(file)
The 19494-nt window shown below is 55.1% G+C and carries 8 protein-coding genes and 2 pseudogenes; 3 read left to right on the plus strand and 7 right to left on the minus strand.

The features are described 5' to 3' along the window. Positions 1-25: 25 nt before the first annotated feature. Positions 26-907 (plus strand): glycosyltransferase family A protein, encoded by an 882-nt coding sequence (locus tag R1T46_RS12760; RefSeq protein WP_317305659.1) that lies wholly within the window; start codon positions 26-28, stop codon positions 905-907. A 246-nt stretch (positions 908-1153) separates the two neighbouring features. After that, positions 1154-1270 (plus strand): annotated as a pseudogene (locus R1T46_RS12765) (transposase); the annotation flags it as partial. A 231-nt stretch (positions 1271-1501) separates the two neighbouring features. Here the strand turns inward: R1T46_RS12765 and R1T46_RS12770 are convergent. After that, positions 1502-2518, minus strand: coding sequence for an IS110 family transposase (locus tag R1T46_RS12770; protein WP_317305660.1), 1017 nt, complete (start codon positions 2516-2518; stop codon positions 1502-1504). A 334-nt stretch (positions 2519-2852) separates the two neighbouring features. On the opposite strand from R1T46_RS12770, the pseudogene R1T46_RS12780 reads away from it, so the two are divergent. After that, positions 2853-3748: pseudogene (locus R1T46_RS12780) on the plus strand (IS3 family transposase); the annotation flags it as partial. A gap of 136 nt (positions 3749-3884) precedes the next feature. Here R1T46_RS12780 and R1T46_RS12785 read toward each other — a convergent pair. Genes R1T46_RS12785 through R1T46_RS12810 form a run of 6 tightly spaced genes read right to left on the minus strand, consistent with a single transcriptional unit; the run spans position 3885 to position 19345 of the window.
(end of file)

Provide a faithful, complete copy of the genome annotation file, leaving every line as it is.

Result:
The 19494-nt window shown below is 55.1% G+C and carries 8 protein-coding genes and 2 pseudogenes; 3 read left to right on the plus strand and 7 right to left on the minus strand.

The features are described 5' to 3' along the window. Positions 1-25: 25 nt before the first annotated feature. Positions 26-907 (plus strand): glycosyltransferase family A protein, encoded by an 882-nt coding sequence (locus tag R1T46_RS12760; RefSeq protein WP_317305659.1) that lies wholly within the window; start codon positions 26-28, stop codon positions 905-907. A 246-nt stretch (positions 908-1153) separates the two neighbouring features. After that, positions 1154-1270 (plus strand): annotated as a pseudogene (locus R1T46_RS12765) (transposase); the annotation flags it as partial. A 231-nt stretch (positions 1271-1501) separates the two neighbouring features. Here the strand turns inward: R1T46_RS12765 and R1T46_RS12770 are convergent. After that, positions 1502-2518, minus strand: coding sequence for an IS110 family transposase (locus tag R1T46_RS12770; protein WP_317305660.1), 1017 nt, complete (start codon positions 2516-2518; stop codon positions 1502-1504). A 334-nt stretch (positions 2519-2852) separates the two neighbouring features. On the opposite strand from R1T46_RS12770, the pseudogene R1T46_RS12780 reads away from it, so the two are divergent. After that, positions 2853-3748: pseudogene (locus R1T46_RS12780) on the plus strand (IS3 family transposase); the annotation flags it as partial. A gap of 136 nt (positions 3749-3884) precedes the next feature. Here R1T46_RS12780 and R1T46_RS12785 read toward each other — a convergent pair. Genes R1T46_RS12785 through R1T46_RS12810 form a run of 6 tightly spaced genes read right to left on the minus strand, consistent with a single transcriptional unit; the run spans position 3885 to position 19345 of the window.